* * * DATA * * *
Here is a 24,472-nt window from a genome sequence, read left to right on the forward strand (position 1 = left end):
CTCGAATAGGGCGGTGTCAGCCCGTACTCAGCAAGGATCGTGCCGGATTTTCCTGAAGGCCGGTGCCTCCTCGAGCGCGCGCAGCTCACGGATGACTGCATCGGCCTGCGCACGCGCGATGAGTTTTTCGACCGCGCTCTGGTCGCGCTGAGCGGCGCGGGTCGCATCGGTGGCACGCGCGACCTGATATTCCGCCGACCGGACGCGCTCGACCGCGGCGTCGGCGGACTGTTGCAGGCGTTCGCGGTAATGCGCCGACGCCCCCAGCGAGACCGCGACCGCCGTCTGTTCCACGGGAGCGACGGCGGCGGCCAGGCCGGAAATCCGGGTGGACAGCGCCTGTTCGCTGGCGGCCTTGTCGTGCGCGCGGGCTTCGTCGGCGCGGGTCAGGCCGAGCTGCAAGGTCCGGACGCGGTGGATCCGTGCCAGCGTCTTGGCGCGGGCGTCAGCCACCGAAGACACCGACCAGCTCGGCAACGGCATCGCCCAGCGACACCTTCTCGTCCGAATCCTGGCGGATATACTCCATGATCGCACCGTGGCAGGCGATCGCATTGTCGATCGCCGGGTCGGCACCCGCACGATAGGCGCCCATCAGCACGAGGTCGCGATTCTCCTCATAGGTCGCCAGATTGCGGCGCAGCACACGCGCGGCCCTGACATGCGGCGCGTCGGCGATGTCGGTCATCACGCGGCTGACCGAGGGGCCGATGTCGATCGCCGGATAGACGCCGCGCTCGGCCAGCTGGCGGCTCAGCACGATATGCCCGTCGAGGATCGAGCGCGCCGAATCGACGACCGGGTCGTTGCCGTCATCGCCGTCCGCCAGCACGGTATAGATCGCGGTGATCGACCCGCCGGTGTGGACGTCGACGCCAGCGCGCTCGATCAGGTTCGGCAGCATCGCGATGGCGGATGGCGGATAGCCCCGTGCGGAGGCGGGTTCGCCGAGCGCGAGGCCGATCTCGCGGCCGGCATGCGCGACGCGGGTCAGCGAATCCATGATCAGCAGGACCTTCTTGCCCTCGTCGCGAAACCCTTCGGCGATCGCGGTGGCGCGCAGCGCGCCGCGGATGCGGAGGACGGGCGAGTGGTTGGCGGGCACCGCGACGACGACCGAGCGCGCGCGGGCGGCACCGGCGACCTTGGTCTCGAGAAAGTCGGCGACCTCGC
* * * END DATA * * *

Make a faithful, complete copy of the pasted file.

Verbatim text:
Here is a 24,472-nt window from a genome sequence, read left to right on the forward strand (position 1 = left end):
CTCGAATAGGGCGGTGTCAGCCCGTACTCAGCAAGGATCGTGCCGGATTTTCCTGAAGGCCGGTGCCTCCTCGAGCGCGCGCAGCTCACGGATGACTGCATCGGCCTGCGCACGCGCGATGAGTTTTTCGACCGCGCTCTGGTCGCGCTGAGCGGCGCGGGTCGCATCGGTGGCACGCGCGACCTGATATTCCGCCGACCGGACGCGCTCGACCGCGGCGTCGGCGGACTGTTGCAGGCGTTCGCGGTAATGCGCCGACGCCCCCAGCGAGACCGCGACCGCCGTCTGTTCCACGGGAGCGACGGCGGCGGCCAGGCCGGAAATCCGGGTGGACAGCGCCTGTTCGCTGGCGGCCTTGTCGTGCGCGCGGGCTTCGTCGGCGCGGGTCAGGCCGAGCTGCAAGGTCCGGACGCGGTGGATCCGTGCCAGCGTCTTGGCGCGGGCGTCAGCCACCGAAGACACCGACCAGCTCGGCAACGGCATCGCCCAGCGACACCTTCTCGTCCGAATCCTGGCGGATATACTCCATGATCGCACCGTGGCAGGCGATCGCATTGTCGATCGCCGGGTCGGCACCCGCACGATAGGCGCCCATCAGCACGAGGTCGCGATTCTCCTCATAGGTCGCCAGATTGCGGCGCAGCACACGCGCGGCCCTGACATGCGGCGCGTCGGCGATGTCGGTCATCACGCGGCTGACCGAGGGGCCGATGTCGATCGCCGGATAGACGCCGCGCTCGGCCAGCTGGCGGCTCAGCACGATATGCCCGTCGAGGATCGAGCGCGCCGAATCGACGACCGGGTCGTTGCCGTCATCGCCGTCCGCCAGCACGGTATAGATCGCGGTGATCGACCCGCCGGTGTGGACGTCGACGCCAGCGCGCTCGATCAGGTTCGGCAGCATCGCGATGGCGGATGGCGGATAGCCCCGTGCGGAGGCGGGTTCGCCGAGCGCGAGGCCGATCTCGCGGCCGGCATGCGCGACGCGGGTCAGCGAATCCATGATCAGCAGGACCTTCTTGCCCTCGTCGCGAAACCCTTCGGCGATCGCGGTGGCGCGCAGCGCGCCGCGGATGCGGAGGACGGGCGAGTGGTTGGCGGGCACCGCGACGACGACCGAGCGCGCGCGGGCGGCACCGGCGACCTTGGTCTCGAGAAAGTCGGCGACCTCGC